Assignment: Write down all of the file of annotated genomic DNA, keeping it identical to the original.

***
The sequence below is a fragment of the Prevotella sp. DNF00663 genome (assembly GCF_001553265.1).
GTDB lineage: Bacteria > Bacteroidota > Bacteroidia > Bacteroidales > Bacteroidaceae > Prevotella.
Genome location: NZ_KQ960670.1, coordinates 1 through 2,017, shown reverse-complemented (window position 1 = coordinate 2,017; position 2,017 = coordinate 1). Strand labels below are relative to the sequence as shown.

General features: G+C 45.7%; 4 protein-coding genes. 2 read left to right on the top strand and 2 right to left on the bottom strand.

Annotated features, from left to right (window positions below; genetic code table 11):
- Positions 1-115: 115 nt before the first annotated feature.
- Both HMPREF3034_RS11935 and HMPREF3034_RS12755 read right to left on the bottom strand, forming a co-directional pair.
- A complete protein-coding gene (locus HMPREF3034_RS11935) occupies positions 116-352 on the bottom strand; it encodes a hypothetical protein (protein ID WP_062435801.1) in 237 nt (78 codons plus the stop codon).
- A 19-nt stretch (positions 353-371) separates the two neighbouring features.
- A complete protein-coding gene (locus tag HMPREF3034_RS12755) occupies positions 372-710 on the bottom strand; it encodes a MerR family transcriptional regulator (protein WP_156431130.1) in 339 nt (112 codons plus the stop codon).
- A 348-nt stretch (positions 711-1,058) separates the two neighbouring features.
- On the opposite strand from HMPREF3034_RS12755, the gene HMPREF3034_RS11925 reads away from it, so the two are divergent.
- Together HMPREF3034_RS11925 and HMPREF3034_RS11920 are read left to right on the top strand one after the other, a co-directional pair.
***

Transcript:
The sequence below is a fragment of the Prevotella sp. DNF00663 genome (assembly GCF_001553265.1).
GTDB lineage: Bacteria > Bacteroidota > Bacteroidia > Bacteroidales > Bacteroidaceae > Prevotella.
Genome location: NZ_KQ960670.1, coordinates 1 through 2,017, shown reverse-complemented (window position 1 = coordinate 2,017; position 2,017 = coordinate 1). Strand labels below are relative to the sequence as shown.

General features: G+C 45.7%; 4 protein-coding genes. 2 read left to right on the top strand and 2 right to left on the bottom strand.

Annotated features, from left to right (window positions below; genetic code table 11):
- Positions 1-115: 115 nt before the first annotated feature.
- Both HMPREF3034_RS11935 and HMPREF3034_RS12755 read right to left on the bottom strand, forming a co-directional pair.
- A complete protein-coding gene (locus HMPREF3034_RS11935) occupies positions 116-352 on the bottom strand; it encodes a hypothetical protein (protein ID WP_062435801.1) in 237 nt (78 codons plus the stop codon).
- A 19-nt stretch (positions 353-371) separates the two neighbouring features.
- A complete protein-coding gene (locus tag HMPREF3034_RS12755) occupies positions 372-710 on the bottom strand; it encodes a MerR family transcriptional regulator (protein WP_156431130.1) in 339 nt (112 codons plus the stop codon).
- A 348-nt stretch (positions 711-1,058) separates the two neighbouring features.
- On the opposite strand from HMPREF3034_RS12755, the gene HMPREF3034_RS11925 reads away from it, so the two are divergent.
- Together HMPREF3034_RS11925 and HMPREF3034_RS11920 are read left to right on the top strand one after the other, a co-directional pair.